So what happened was, there's a company called Kerr, which came out with sort of a new composite which is delivered in a capsule that's connected to a hand piece that's made by KaVo. So the high-frequency vibration from the hand piece actually reduces the viscosity of this composite by about 70 to 80%. So when the sonic device is on, the composite actually flows. The moment you stop the device, the residual energy in the composites slowly moves away. It takes a few minutes for it to lose all its vibrational energy and during that time it's quite easy to sculpt the material to carve in the anatomy, and once you are done you just cure it.

 

Howard :

And how does light curing go? Is it dual cure or light cure?

 

Dr. Ronnie:

Most of the published evidence suggests it can be cured up to a depth of five, up to six millimeters. Of course the material is still quite new, three to four years on the market, but independent tests-and in fact some of the tests were done by the ADA, the American Dental Association-and they found the depth of cure even up to 6.5 but the manufacturers recommend not going more than five. Typically I think for most posterior composites cavity preparations, 80% of them are below five millimeters. And almost all, 80% of cases you can just go for single increment.

 

Howard :

Now see, I would think, since we were sitting in Asia when you said the ADA, you'd be referring to the Australian Dental Association.

 

Dr. Ronnie:

(laughs) I think worldwide, not many associations have their own independent laboratory.

 

Howard :

Is that right?

 

Dr. Ronnie:

That's right. I think the ADA has its own independent laboratory, that does the tests which we are told are unbiased.

 

Howard :

So it's 100% light-cured, it's not dill-cured.

 

Dr. Ronnie:

No.

 

Howard :

One hundred percent light cured?

 

Dr. Ronnie:

That's right.

 

Howard :

And you've been using them for how long?

 

Dr. Ronnie:

Two years.

 

Howard :

Two years? And what do you see after two years?

 

Dr. Ronnie:

Well, we wouldn't go back.

 

Howard :

You wouldn't go back.

 

Dr. Ronnie:

I have about 12 associates in my practice, all of them use-

 

Howard :

Is it faster?

 

Dr. Ronnie:

It's a lot faster.

 

Howard :

And you said it's by Kerr and the device is by KaVo. Both of those companies are owned by Danaher, so it would be really the same company.

 

Dr. Ronnie:

Mm-hmm (affirmative). Only not too long ago, I think.

 

Howard :

Interesting. I've been to the KaVo factory in Germany. That was an impressive factory. So when you said you take away the sonic energy, how long do you have to carve the occlusion?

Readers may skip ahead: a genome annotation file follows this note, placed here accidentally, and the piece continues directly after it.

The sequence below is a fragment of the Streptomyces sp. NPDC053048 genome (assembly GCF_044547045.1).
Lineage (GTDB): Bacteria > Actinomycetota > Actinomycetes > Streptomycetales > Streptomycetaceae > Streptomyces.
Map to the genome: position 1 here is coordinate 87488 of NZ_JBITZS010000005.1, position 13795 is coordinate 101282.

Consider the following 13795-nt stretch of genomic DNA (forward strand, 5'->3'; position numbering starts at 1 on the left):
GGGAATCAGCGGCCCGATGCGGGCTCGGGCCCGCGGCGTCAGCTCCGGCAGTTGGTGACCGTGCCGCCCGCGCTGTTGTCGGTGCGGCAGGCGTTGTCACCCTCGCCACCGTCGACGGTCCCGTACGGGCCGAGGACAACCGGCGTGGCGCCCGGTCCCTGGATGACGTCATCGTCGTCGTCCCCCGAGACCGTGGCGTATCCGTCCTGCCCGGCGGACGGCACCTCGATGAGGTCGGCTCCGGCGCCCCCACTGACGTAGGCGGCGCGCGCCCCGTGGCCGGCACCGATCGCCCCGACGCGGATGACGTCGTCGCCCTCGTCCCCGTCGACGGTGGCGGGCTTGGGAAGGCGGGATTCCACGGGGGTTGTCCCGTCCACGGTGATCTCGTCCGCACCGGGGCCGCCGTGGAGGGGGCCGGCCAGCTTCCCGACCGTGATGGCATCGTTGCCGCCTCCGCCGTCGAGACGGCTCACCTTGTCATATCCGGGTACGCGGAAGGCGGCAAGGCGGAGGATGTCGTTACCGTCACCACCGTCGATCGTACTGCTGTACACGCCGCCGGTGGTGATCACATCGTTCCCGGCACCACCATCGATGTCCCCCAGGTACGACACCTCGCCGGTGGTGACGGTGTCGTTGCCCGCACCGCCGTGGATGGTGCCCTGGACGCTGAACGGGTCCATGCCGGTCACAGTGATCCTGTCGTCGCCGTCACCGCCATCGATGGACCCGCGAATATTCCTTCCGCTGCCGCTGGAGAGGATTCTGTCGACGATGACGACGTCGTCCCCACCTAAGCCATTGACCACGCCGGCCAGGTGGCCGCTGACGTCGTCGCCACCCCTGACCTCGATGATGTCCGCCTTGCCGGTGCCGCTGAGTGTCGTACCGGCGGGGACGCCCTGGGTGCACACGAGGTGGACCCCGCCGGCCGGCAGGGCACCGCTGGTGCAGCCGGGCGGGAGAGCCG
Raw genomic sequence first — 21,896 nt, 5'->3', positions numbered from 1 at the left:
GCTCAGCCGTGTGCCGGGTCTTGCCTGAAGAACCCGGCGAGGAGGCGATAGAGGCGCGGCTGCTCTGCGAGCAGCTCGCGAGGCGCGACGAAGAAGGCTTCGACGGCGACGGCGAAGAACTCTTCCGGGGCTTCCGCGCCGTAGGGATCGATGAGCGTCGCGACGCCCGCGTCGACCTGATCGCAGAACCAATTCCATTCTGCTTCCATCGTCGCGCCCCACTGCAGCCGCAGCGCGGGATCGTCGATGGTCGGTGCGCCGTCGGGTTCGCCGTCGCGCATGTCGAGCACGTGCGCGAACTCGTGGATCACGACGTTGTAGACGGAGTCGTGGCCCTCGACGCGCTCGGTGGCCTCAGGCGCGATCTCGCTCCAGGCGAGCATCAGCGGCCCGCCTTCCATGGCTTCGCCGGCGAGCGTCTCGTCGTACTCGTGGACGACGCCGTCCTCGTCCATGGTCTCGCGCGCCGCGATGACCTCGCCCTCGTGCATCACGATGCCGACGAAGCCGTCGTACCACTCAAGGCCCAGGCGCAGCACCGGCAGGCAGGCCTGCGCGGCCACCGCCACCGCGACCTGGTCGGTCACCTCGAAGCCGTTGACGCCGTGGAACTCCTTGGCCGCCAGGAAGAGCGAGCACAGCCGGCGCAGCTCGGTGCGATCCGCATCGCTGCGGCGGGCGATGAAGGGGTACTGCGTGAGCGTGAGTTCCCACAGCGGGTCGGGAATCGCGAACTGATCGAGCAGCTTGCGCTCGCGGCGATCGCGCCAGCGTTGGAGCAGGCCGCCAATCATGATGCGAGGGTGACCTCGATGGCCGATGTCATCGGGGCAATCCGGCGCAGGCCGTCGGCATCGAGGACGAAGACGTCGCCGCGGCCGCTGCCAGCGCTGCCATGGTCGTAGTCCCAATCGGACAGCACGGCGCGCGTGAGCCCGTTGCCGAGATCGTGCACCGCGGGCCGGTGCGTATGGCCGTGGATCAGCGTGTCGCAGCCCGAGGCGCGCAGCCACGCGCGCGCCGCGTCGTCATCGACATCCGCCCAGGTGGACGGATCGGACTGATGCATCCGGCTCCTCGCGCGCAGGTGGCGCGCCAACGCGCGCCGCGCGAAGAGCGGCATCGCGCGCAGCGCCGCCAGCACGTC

Dr. Ronnie:

You have about at least two minutes.

 

Howard :

Two minutes?

 

Dr. Ronnie:

Or more.

 

Howard :

And I want you to talk about occlusion because you're a very great student of occlusion too. You studied with Clayton Chan out in Las Vegas. Occlusion really does seem to be one of the most-

 

Dr. Ronnie:

It's a bit like a religion.

 

Howard :

It is. I didn't want to say it, I didn't want to offend you, but yeah. It's like a religion, everyone has a different belief.

 

Dr. Ronnie:

Yes, so I mean, I guess all of them kind of agree on the basic principles. I think the only slight disagreement is where to put the mandible, you know? Everyone agrees you need interior guidance, you need canine guidance, you need balance contacts, things like that. But I think the slight disagreement is where exactly do you put the mandible? Do you put it where the joints are in the anterior-superior position, or do you put it in the position where the muscles are comfortable, you know? I would say that's basically the main difference between most of the occlusive philosophies.

 

Howard :

I want to ask you one controversial ... Some people say that TMJ, TMD, tempora-mandular, when a human around the world is stressed, they'll have five spasms: a brain spasm, headache, jaw spasm, TMJ, lower back spasm, irritable bowel, heart. Do you believe stress is a big factor in TMJ, TMD pain disorders or do you think it has more to do with mechanical forces and functions?

 

Dr. Ronnie:

I think it's very difficult to pinpoint the single cause. It's almost always multi-factorial. I think stress can be useful to the body, and too much stress can also be harmful to the body as well. But definitely I would say stress would be a contributory factor in almost all diseases.

 

Howard :

Interesting. I should've started also with Invisalign. I mean, my gosh you were the first Invisalign-dedicated clinic in Singapore and now there's only two, right?

 

Dr. Ronnie:

Basically we were ... Singapore was chosen, in a way, as a test hub. So we actually had two Invisalign-dedicated clinics starting about the same time. We opened officially within a week of each other. We were the first two in Asia, and about a few months, certainly a year later there was one more in Bangkok.

 

Howard :

In Thailand?

 

Dr. Ronnie:

Yes, Bangkok, Thailand. In the UK now there's also Invisalign-dedicated clinics.

 

 

We're recognized by Align-we sought permission from Align to call ourselves an Invisalign-Dedicated Center or Clinic. Of course there are lots of practices around the world that do limit themselves to Invisalign only, or clear orthodontic aligners only. Pretty much it was like a test, you could say a test hub, because Align Technology wanted to see how it would work out. It's a center for a bit of research. We have doctors from around Asia visiting our practices just to get an idea, to see whether ... It's like a prototype, to see how far Align can take this.